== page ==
• Andrew Aurich — offensive line (HERE)
  • Robb Smith, defensive coordinator (HERE)
  • Jim Panagos — defensive line (HERE)
  • Bob Fraser — linebackers coach (HERE)
  • Fran Brown — co-defensive coordinator/secondary (HERE)

Exactly two dozen UConn football players have hit the transfer portal this cycle

UConn football
Getty Images
2 Comments

When it comes to the transfer tote board, there’s been another update for the UConn football program.

Last week, it was confirmed that three members of the UConn football team, redshirt junior offensive lineman Cam DeGeorge, redshirt sophomore wide receiver Garrison Burnett and junior defensive back Oneil Robinson, had entered their names in the NCAA transfer database.  That trio pushed the number UConn football players who had entered their names into the portal to 23.

Monday, that number officially reached an even two dozen.  According to 247Sports.com, running back Donevin O’Reilly has now made his way into the portal to kick the number of potential transfers up to 24.

O’Reilly originally walked on to the UConn football team just after the start of the 2017 season — he carried the ball once and returned a pair of kickoffs that year — before breaking out during spring practice the next offseason, not only earning a scholarship from the university but also claiming a majority of the reps with the No. 1 offense during summer camp. Unfortunately for the running back, however, his Cinderella story ended because of a torn ACL in his left knee.

In 2019, O’Reilley ran for 17 yards on five carries.

Among those who have entered the portal before this current quartet is Tyler Coyle. This past season, the starting safety led the Huskies in tackles (86), pass breakups (10) and forced fumbles (two).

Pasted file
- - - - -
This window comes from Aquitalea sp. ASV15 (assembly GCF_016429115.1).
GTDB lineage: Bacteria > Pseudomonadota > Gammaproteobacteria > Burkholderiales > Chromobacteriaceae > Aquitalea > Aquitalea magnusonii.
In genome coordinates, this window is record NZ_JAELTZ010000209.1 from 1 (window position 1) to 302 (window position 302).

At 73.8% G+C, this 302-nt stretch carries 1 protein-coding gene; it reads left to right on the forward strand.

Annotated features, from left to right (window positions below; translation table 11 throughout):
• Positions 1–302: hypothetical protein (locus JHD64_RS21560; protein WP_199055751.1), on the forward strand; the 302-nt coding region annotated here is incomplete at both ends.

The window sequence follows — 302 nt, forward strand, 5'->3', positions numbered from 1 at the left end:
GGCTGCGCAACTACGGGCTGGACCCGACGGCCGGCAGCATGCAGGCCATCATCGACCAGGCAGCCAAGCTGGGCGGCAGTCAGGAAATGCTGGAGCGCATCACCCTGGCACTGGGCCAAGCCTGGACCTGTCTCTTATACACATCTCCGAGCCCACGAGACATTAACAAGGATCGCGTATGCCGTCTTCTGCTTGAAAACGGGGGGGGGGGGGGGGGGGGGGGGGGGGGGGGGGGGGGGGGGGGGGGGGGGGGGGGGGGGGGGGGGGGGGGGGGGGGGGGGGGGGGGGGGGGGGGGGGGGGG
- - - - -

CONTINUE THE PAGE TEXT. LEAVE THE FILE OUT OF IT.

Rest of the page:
In the third season of his second stint as the UConn football head coach, Randy Edsall went 2-10 in 2019. The Huskies have just six wins since Edsall returned in 2017; that’s the worst three-year stretch in the program’s FBS history.

In June of last year, it was confirmed that UConn football would be leaving the AAC following the 2019 season and playing as an independent in the sport.

Alabama the favorite to reel in North Carolina transfer TE Carl Tucker

Alabama Crimson Tide football
Getty Images
1 Comment

In the coming days, it might not just be high school signees who will be bolstering the Alabama Crimson Tide football roster.

Earlier this offseason, Carl Tucker took the first step in transferring from North Carolina by placing his name into the NCAA transfer database.  As a graduate transfer, the tight end would be eligible to play immediately at another FBS school in 2020.

Over the weekend, Tucker took a visit to the Alabama Crimson Tide football facilities.  Following said visit, it was reported that the Tide is “in good shape” to land the transfer.  If nothing else, the player’s dad came away impressed.